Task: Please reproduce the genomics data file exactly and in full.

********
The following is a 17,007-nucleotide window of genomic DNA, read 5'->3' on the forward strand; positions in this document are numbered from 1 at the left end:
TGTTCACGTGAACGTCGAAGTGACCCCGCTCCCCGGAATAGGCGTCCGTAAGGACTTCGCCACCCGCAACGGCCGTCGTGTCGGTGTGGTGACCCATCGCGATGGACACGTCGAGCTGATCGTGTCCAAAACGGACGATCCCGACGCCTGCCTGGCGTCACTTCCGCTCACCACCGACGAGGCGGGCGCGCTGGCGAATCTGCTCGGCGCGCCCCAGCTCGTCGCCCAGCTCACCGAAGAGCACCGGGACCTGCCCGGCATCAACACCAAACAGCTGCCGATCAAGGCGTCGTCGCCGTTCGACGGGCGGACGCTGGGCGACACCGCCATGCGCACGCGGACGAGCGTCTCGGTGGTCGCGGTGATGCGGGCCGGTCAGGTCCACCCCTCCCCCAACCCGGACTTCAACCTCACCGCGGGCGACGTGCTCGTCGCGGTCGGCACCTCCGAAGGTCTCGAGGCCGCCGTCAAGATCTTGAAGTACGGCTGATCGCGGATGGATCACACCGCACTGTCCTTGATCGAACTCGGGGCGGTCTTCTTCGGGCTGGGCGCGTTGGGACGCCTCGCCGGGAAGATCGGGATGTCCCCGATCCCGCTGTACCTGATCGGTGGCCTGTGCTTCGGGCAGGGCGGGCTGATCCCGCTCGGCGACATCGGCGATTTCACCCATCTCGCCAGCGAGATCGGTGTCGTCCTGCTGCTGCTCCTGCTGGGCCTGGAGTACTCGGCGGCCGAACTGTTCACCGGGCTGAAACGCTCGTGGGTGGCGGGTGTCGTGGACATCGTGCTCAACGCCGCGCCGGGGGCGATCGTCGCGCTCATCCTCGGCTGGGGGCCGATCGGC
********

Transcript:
The following is a 17,007-nucleotide window of genomic DNA, read 5'->3' on the forward strand; positions in this document are numbered from 1 at the left end:
TGTTCACGTGAACGTCGAAGTGACCCCGCTCCCCGGAATAGGCGTCCGTAAGGACTTCGCCACCCGCAACGGCCGTCGTGTCGGTGTGGTGACCCATCGCGATGGACACGTCGAGCTGATCGTGTCCAAAACGGACGATCCCGACGCCTGCCTGGCGTCACTTCCGCTCACCACCGACGAGGCGGGCGCGCTGGCGAATCTGCTCGGCGCGCCCCAGCTCGTCGCCCAGCTCACCGAAGAGCACCGGGACCTGCCCGGCATCAACACCAAACAGCTGCCGATCAAGGCGTCGTCGCCGTTCGACGGGCGGACGCTGGGCGACACCGCCATGCGCACGCGGACGAGCGTCTCGGTGGTCGCGGTGATGCGGGCCGGTCAGGTCCACCCCTCCCCCAACCCGGACTTCAACCTCACCGCGGGCGACGTGCTCGTCGCGGTCGGCACCTCCGAAGGTCTCGAGGCCGCCGTCAAGATCTTGAAGTACGGCTGATCGCGGATGGATCACACCGCACTGTCCTTGATCGAACTCGGGGCGGTCTTCTTCGGGCTGGGCGCGTTGGGACGCCTCGCCGGGAAGATCGGGATGTCCCCGATCCCGCTGTACCTGATCGGTGGCCTGTGCTTCGGGCAGGGCGGGCTGATCCCGCTCGGCGACATCGGCGATTTCACCCATCTCGCCAGCGAGATCGGTGTCGTCCTGCTGCTGCTCCTGCTGGGCCTGGAGTACTCGGCGGCCGAACTGTTCACCGGGCTGAAACGCTCGTGGGTGGCGGGTGTCGTGGACATCGTGCTCAACGCCGCGCCGGGGGCGATCGTCGCGCTCATCCTCGGCTGGGGGCCGATCGGC